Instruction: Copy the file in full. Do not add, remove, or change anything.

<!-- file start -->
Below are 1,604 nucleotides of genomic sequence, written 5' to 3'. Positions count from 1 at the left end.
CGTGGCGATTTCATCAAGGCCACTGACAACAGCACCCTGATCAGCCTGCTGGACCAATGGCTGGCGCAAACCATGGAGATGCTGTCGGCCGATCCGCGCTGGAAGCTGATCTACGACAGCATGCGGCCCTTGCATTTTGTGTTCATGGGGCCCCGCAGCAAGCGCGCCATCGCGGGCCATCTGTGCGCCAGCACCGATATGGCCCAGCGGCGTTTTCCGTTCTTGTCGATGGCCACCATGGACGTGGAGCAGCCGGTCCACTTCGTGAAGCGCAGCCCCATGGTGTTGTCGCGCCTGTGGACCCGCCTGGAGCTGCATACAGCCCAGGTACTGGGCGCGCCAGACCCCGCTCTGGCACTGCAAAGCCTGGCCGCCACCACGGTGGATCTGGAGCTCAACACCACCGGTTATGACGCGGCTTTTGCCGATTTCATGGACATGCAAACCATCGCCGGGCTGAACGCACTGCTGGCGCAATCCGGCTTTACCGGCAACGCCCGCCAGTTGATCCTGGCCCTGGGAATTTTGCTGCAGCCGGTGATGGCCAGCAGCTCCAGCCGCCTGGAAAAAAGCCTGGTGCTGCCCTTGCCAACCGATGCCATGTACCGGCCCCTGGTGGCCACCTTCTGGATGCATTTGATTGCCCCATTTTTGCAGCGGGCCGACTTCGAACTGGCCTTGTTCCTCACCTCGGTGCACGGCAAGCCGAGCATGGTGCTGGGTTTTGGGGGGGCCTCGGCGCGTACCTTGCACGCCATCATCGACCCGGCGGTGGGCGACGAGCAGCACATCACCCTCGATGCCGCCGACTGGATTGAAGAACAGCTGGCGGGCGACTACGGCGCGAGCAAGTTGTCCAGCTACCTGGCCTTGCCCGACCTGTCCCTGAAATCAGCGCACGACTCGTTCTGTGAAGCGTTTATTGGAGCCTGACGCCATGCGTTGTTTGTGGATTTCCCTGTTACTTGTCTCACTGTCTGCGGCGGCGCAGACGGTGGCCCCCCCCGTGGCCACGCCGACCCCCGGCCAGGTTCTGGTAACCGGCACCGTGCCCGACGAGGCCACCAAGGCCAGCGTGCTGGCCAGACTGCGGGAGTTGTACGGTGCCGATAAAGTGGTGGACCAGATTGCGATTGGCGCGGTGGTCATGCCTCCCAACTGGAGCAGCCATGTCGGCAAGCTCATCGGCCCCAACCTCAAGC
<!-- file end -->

Below are 1,604 nucleotides of genomic sequence, written 5' to 3'. Positions count from 1 at the left end.
CGTGGCGATTTCATCAAGGCCACTGACAACAGCACCCTGATCAGCCTGCTGGACCAATGGCTGGCGCAAACCATGGAGATGCTGTCGGCCGATCCGCGCTGGAAGCTGATCTACGACAGCATGCGGCCCTTGCATTTTGTGTTCATGGGGCCCCGCAGCAAGCGCGCCATCGCGGGCCATCTGTGCGCCAGCACCGATATGGCCCAGCGGCGTTTTCCGTTCTTGTCGATGGCCACCATGGACGTGGAGCAGCCGGTCCACTTCGTGAAGCGCAGCCCCATGGTGTTGTCGCGCCTGTGGACCCGCCTGGAGCTGCATACAGCCCAGGTACTGGGCGCGCCAGACCCCGCTCTGGCACTGCAAAGCCTGGCCGCCACCACGGTGGATCTGGAGCTCAACACCACCGGTTATGACGCGGCTTTTGCCGATTTCATGGACATGCAAACCATCGCCGGGCTGAACGCACTGCTGGCGCAATCCGGCTTTACCGGCAACGCCCGCCAGTTGATCCTGGCCCTGGGAATTTTGCTGCAGCCGGTGATGGCCAGCAGCTCCAGCCGCCTGGAAAAAAGCCTGGTGCTGCCCTTGCCAACCGATGCCATGTACCGGCCCCTGGTGGCCACCTTCTGGATGCATTTGATTGCCCCATTTTTGCAGCGGGCCGACTTCGAACTGGCCTTGTTCCTCACCTCGGTGCACGGCAAGCCGAGCATGGTGCTGGGTTTTGGGGGGGCCTCGGCGCGTACCTTGCACGCCATCATCGACCCGGCGGTGGGCGACGAGCAGCACATCACCCTCGATGCCGCCGACTGGATTGAAGAACAGCTGGCGGGCGACTACGGCGCGAGCAAGTTGTCCAGCTACCTGGCCTTGCCCGACCTGTCCCTGAAATCAGCGCACGACTCGTTCTGTGAAGCGTTTATTGGAGCCTGACGCCATGCGTTGTTTGTGGATTTCCCTGTTACTTGTCTCACTGTCTGCGGCGGCGCAGACGGTGGCCCCCCCCGTGGCCACGCCGACCCCCGGCCAGGTTCTGGTAACCGGCACCGTGCCCGACGAGGCCACCAAGGCCAGCGTGCTGGCCAGACTGCGGGAGTTGTACGGTGCCGATAAAGTGGTGGACCAGATTGCGATTGGCGCGGTGGTCATGCCTCCCAACTGGAGCAGCCATGTCGGCAAGCTCATCGGCCCCAACCTCAAGC